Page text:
dglobalnews.com 'Weather bomb', worst storm in years, hits California
Published: Mon, February 20, 2017
National | By Glenda Ortiz

'Weather bomb', worst storm in years, hits California

'Weather bomb', worst storm in years, hits California

A second storm victim, a 55-year-old man, was electrocuted when a power line fell Friday (Feb. 17) in the Sherman Oaks area of Los Angeles, the fire department said.

More than 100 homes were evacuated and hundreds more flights have been delayed or cancelled at Los Angeles International Airport as winds of more than 70mph battered the US West Coast.

Thousands of Los Angeles County residents remained without power early Saturday, while road crews scrambled to fix sinkholes throughout the area, including one in Studio City that swallowed two vehicles Friday night.

"This storm could have a significant impact across Southern California, causing damage and flash floods", said Dan Gregoria, a forecaster with the National Weather Service.

Southwest Airlines Co said it had canceled more than 250 flights in California, as the storm caused disruptions at several airports.

The storm packing winds of up to 80 miles per hour began early Friday, quickly turning parking garages into waterfalls.

After five years of drought, a series of storms have filled state reservoirs.

One of the strongest storms possibly in decades - dubbed a "bombogenesis" - is set to drench California this weekend, prompting fears of flash foods.

Total rainfall predictions were as high as almost 10 inches (25 centimeters) in some areas, with rain failing at a rate of more than an inch (up to 3 centimeters) per hour.

Forecasters expect heavy rain throughout Monday for much of Northern California.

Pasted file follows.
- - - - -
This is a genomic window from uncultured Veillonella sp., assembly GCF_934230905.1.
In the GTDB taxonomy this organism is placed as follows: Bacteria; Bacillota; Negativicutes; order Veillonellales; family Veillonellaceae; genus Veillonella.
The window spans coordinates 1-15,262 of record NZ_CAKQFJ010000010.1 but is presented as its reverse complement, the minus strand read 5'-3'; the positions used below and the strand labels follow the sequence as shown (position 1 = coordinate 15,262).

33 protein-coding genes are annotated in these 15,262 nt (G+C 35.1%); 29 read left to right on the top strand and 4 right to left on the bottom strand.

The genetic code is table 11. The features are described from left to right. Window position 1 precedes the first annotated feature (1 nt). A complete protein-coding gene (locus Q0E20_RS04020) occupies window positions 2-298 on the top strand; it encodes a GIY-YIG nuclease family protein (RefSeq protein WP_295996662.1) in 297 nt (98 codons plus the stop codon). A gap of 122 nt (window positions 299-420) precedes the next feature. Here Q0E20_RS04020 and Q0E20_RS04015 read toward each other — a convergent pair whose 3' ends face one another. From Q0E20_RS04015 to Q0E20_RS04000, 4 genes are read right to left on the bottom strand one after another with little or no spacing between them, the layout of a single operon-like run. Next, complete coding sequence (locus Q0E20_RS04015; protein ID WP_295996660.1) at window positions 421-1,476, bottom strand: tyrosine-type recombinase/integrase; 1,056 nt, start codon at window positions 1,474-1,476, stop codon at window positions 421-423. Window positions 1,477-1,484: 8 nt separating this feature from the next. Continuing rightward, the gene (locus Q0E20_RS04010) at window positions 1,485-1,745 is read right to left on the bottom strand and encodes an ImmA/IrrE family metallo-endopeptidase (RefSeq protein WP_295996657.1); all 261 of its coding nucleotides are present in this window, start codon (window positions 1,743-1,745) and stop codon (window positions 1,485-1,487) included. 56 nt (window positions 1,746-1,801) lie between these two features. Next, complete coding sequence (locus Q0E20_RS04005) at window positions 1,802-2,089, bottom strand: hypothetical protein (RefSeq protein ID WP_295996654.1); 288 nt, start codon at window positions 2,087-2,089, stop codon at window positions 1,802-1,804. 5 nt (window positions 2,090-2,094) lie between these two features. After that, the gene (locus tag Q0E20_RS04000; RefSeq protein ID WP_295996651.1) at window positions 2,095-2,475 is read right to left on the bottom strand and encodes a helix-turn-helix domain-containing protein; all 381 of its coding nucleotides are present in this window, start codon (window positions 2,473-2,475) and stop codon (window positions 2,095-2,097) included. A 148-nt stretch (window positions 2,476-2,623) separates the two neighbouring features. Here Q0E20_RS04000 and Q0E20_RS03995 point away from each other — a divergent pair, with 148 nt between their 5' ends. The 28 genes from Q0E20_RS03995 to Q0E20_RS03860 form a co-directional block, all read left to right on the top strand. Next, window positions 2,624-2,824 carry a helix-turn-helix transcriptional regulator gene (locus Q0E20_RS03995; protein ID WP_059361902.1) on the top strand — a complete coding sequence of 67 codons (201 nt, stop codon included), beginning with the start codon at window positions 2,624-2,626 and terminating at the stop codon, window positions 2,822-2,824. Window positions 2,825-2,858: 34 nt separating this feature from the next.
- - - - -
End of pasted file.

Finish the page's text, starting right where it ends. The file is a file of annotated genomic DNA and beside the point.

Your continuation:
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They were discovered when a fire service helicopter tried to rescue those gripping to their cars for safety as their vehicles were washed down one of the town's flooded streets.

In a sign of the power of the winds, the Los Angeles Fire Department responded to more than 150 reports of downed electrical wires.

Southern California is now facing what forecasters are calling the most powerful storm of the season. Rain will change to snow between 6-8 thousand feet, and several feet may pile up in the highest terrain.

At one point, the National Weather Service said it recorded a wind gust approaching San Diego Country at a speed of 120.7 kph (75 mph).

By evening, Ventura county and northern Los Angeles county had recorded 24-hour rain totals of up to 7.5 inches (19cm), with the San Marcos mountain pass in Santa Barbara county receiving almost 8.5 inches.

In San Bernardino County, two lanes remained closed early Saturday after a section of the southbound Interstate-15 Freeway in the Cajon Pass collapsed. Parts of Ventura County have seen totals of more than 6 inches.

The city of Duarte, located near the San Gabriel Mountains east of Los Angeles, ordered 180 homes to evacuate today ahead of the storm, and voluntary evacuation orders were issued for Camarillo Springs, reported the Weather Channel.

Officials reduced the water levels at the dam in preparation for the new storm. There will likely be a 12-hour period of rainfall, and half of that will be "intense", he said.

The plume of moisture stretching far out over the Pacific was expected to arrive early Friday and last through the day and into Saturday.

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